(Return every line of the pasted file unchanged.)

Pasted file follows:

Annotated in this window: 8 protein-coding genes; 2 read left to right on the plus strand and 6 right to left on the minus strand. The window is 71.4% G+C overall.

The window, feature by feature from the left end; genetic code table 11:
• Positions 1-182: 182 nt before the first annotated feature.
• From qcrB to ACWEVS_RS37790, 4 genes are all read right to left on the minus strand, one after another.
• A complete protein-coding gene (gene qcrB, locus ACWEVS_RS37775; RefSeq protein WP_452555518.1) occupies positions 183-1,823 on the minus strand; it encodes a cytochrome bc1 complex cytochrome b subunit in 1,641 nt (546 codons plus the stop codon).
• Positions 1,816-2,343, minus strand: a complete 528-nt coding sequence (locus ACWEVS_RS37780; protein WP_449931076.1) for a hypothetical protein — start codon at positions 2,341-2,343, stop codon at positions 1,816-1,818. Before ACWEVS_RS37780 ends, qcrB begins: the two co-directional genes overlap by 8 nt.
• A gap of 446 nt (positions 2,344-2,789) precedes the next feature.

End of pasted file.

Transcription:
Annotated in this window: 8 protein-coding genes; 2 read left to right on the plus strand and 6 right to left on the minus strand. The window is 71.4% G+C overall.

The window, feature by feature from the left end; genetic code table 11:
• Positions 1-182: 182 nt before the first annotated feature.
• From qcrB to ACWEVS_RS37790, 4 genes are all read right to left on the minus strand, one after another.
• A complete protein-coding gene (gene qcrB, locus ACWEVS_RS37775; RefSeq protein WP_452555518.1) occupies positions 183-1,823 on the minus strand; it encodes a cytochrome bc1 complex cytochrome b subunit in 1,641 nt (546 codons plus the stop codon).
• Positions 1,816-2,343, minus strand: a complete 528-nt coding sequence (locus ACWEVS_RS37780; protein WP_449931076.1) for a hypothetical protein — start codon at positions 2,341-2,343, stop codon at positions 1,816-1,818. Before ACWEVS_RS37780 ends, qcrB begins: the two co-directional genes overlap by 8 nt.
• A gap of 446 nt (positions 2,344-2,789) precedes the next feature.